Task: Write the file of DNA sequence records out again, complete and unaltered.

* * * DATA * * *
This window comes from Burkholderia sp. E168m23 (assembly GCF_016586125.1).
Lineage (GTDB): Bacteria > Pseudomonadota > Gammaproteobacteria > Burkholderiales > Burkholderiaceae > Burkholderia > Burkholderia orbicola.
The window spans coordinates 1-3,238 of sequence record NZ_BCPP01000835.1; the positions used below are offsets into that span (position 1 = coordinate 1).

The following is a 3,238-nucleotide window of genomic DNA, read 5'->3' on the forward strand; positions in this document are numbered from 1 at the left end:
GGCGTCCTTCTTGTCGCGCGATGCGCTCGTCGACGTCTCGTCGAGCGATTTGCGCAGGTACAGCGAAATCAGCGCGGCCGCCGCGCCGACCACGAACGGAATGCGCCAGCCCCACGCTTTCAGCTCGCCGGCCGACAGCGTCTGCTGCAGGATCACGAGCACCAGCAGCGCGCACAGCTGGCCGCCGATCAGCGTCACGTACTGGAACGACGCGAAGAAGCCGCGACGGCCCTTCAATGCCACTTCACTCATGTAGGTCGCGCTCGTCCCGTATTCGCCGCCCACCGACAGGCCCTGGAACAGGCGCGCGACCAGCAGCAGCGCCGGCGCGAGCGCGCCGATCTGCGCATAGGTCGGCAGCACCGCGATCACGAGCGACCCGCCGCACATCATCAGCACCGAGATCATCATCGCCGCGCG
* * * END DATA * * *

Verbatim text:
This window comes from Burkholderia sp. E168m23 (assembly GCF_016586125.1).
Lineage (GTDB): Bacteria > Pseudomonadota > Gammaproteobacteria > Burkholderiales > Burkholderiaceae > Burkholderia > Burkholderia orbicola.
The window spans coordinates 1-3,238 of sequence record NZ_BCPP01000835.1; the positions used below are offsets into that span (position 1 = coordinate 1).

The following is a 3,238-nucleotide window of genomic DNA, read 5'->3' on the forward strand; positions in this document are numbered from 1 at the left end:
GGCGTCCTTCTTGTCGCGCGATGCGCTCGTCGACGTCTCGTCGAGCGATTTGCGCAGGTACAGCGAAATCAGCGCGGCCGCCGCGCCGACCACGAACGGAATGCGCCAGCCCCACGCTTTCAGCTCGCCGGCCGACAGCGTCTGCTGCAGGATCACGAGCACCAGCAGCGCGCACAGCTGGCCGCCGATCAGCGTCACGTACTGGAACGACGCGAAGAAGCCGCGACGGCCCTTCAATGCCACTTCACTCATGTAGGTCGCGCTCGTCCCGTATTCGCCGCCCACCGACAGGCCCTGGAACAGGCGCGCGACCAGCAGCAGCGCCGGCGCGAGCGCGCCGATCTGCGCATAGGTCGGCAGCACCGCGATCACGAGCGACCCGCCGCACATCATCAGCACCGAGATCATCATCGCCGCGCG